Reddish Egret

Egretta rufescens

Image by James Leupold, U.S. Fish & Wildlife Service
  • ARDEIDAE
  • Herons, Bitterns, Egrets
  • Ciconiiformes
  • Garza rojiza, Garza melenuda, Garza piquirrosa
  • Aigrette roussâtre
Introduction
An inhabitant of the saltwater marshes and lagoons skirting the Gulf of Mexico, the Reddish Egret is the rarest and least well-known of the North American herons. Unlike slower-moving hunters in its family, this egret is notable for its spirited foraging techniques.
(c) Charles Bush
Appearance Description
These medium-sized herons weigh one pound, and grow to a height of more than two feet, with a wingspan of four feet. Reddish Egrets have two distinctly different color forms: white and dark. White morphs, which were once thought to be a separate species, are entirely white, while the more common dark morphs, for which the species is named, have chestnut to auburn heads and necks and slate-gray bodies. Both morphs have long, blue legs and pink bills with black tips. Males and females are alike, with males being slightly larger.
Range Map
Courtesy Kenn Kaufman
Range Distribution
The Reddish Egret is a coastal species with a limited range. Seldom found inland, it breeds along the Gulf Coast of Texas, Louisiana, and Alabama, and around both coasts of Florida. It is also seen in southern California, Mexico, Belize, Cuba, the Bahamas, and other Caribbean islands.
 
A legend for the range map to the right can be found here.
Habitat
Reddish Egrets forage in calm, shallow brackish or salty waters, flats, and lagoons throughout their range. In Florida, the birds nest on mangrove keys; in Texas, they nest on bare sand, or amid cacti, willows, and other shrubs.
Feeding
Small fish such as minnows, mullet, pinfish, and killifish make up the bulk of this wading bird's diet. The Reddish Egret's foraging techniques are among the most varied and active within the heron family. These techniques include extending their wings in a "canopy," to attract small fish into the shaded area underneath. They may also weave, leap sideways, run in circles through coastal shallows and broad, open tidal flats, and use their feet to stir up mud. They may even make strikes while hovering above the water's surface. The prey, once grabbed, is tossed to the back of the throat, and swallowed quickly.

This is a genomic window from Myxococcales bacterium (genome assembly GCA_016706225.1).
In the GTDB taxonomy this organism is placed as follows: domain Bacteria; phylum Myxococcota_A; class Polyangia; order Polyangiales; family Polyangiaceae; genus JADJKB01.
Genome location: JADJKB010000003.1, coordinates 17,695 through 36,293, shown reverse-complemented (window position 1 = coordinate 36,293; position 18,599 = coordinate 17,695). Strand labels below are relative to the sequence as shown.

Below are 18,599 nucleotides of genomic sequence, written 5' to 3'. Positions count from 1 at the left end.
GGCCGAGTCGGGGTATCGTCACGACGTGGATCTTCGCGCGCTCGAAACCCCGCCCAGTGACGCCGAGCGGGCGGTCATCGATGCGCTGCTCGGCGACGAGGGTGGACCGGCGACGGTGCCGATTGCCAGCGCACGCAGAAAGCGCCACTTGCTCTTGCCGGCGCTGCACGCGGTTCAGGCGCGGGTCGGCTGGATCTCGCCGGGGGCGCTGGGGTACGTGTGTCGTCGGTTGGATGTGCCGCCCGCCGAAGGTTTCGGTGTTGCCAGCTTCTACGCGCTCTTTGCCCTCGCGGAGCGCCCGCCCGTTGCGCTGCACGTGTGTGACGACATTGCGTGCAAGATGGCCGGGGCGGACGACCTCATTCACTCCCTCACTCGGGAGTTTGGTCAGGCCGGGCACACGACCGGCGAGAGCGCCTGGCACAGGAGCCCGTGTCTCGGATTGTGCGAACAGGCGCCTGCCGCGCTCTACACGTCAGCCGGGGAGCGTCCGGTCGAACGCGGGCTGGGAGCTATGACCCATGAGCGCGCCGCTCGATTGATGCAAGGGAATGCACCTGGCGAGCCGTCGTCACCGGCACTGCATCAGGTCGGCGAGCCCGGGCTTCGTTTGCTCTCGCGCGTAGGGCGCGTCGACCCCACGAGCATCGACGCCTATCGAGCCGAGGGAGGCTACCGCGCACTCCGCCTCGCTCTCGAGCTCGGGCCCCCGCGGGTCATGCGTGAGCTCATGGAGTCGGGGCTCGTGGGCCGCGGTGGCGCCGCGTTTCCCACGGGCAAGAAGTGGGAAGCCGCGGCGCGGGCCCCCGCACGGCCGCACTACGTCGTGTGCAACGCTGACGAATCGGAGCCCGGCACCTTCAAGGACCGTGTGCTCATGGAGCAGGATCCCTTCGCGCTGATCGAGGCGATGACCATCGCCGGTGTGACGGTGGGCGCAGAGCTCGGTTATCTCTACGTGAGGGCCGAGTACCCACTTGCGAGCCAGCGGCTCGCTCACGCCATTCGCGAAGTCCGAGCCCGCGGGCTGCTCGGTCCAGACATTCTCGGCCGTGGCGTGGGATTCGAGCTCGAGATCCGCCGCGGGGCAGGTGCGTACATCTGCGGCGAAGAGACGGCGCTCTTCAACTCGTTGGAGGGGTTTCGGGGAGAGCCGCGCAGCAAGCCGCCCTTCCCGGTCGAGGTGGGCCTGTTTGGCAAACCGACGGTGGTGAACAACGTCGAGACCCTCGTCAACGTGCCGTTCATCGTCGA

Reproduction

Reddish Egrets reach sexual maturity when they are three to four years old. Courtship begins in the spring with the male positioning himself atop mangrove canopies or on low vegetation, and then engaging in a series of displays to attract a mate. These include aerial and stationary stretches, circling flights, and "crest-raising," which makes the head and neck feathers look strikingly mane-like. The birds typically nest with other heron species in mixed colonies, in small same-species groups, or occasionally, as isolated pairs. Nest building quickly follows pair formation and is carried out by both mates. The nests are constructed of sticks, lined with grasses, and located below the tree canopy, often over water, on mangrove keys in Florida, or on the ground in Texas. Clutch size is three or four pale, blue-green eggs. Parents share incubation, which is estimated to last about 26 days, and both feed the chicks. Young birds are capable of flight at about seven weeks of age, but they continue to be fed by adults for another two to four weeks.

Migration

Little is known about the species' migratory patterns, but in most places, Reddish Egrets are permanent residents. There are exceptions: some birds in Texas may wander as far south as El Salvador and Guatemala in the fall. Some have also shown a tendency to disperse from colonial nesting sites after the breeding season.

  • 67,500
  • 12,000
  • moderate population declines and very small population size
Population Status Trends
At the turn of the 20th century, Reddish Egrets were nearly extirpated from the United States by plume hunters. In Florida, none were seen between 1927 and 1937. Overall, their numbers have been gradually rising since enactment of the 1918 Migratory Bird Treaty Act, which protected the species from hunting. Most Reddish Egrets are now located in Texas. Florida's population stands at perhaps ten percent of what it was before 1880, when exploitation began to take its toll.
Conservation Issues

Although the Reddish Egret population in the United States has been slowly increasing, the birds have not completely recovered from the decimation of a century ago. Because they depend exclusively on coastal habitats, which are at risk from development and environmental degradation, they remain vulnerable. In the West Indies, they are subjected to subsistence hunting and egging.

What You Can Do
For actions you can take, including Audubon activities, please visit our resources page.
More Information
Visit our resources page for more information about this species.
Natural History References
Lowther, P. E., and R. T. Paul. 2002. Reddish Egret (Egretta rufescens). In The Birds of North America, No. 633 (A. Poole and F. Gill, eds.). The Birds of North America, Inc., Philadelphia, PA.
 
Kaufman, Kenn. Lives of North American Birds, Houghton Mifflin Company, New York, 1996.
 
Sibley, David Allen. The Sibley Guide to Birds. Alfred A. Knopf, New York, 2000.
Conservation Status References
Lowther, P. E., and R. T. Paul. 2002. Reddish Egret (Egretta rufescens). In The Birds of North America, No. 633 (A. Poole and F. Gill, eds.). The Birds of North America, Inc., Philadelphia, PA.
 
Kaufman, Kenn. Lives of North American Birds, Houghton Mifflin Company, New York, 1996.
 
Sibley, David Allen. The Sibley Guide to Birds. Alfred A. Knopf, New York, 2000.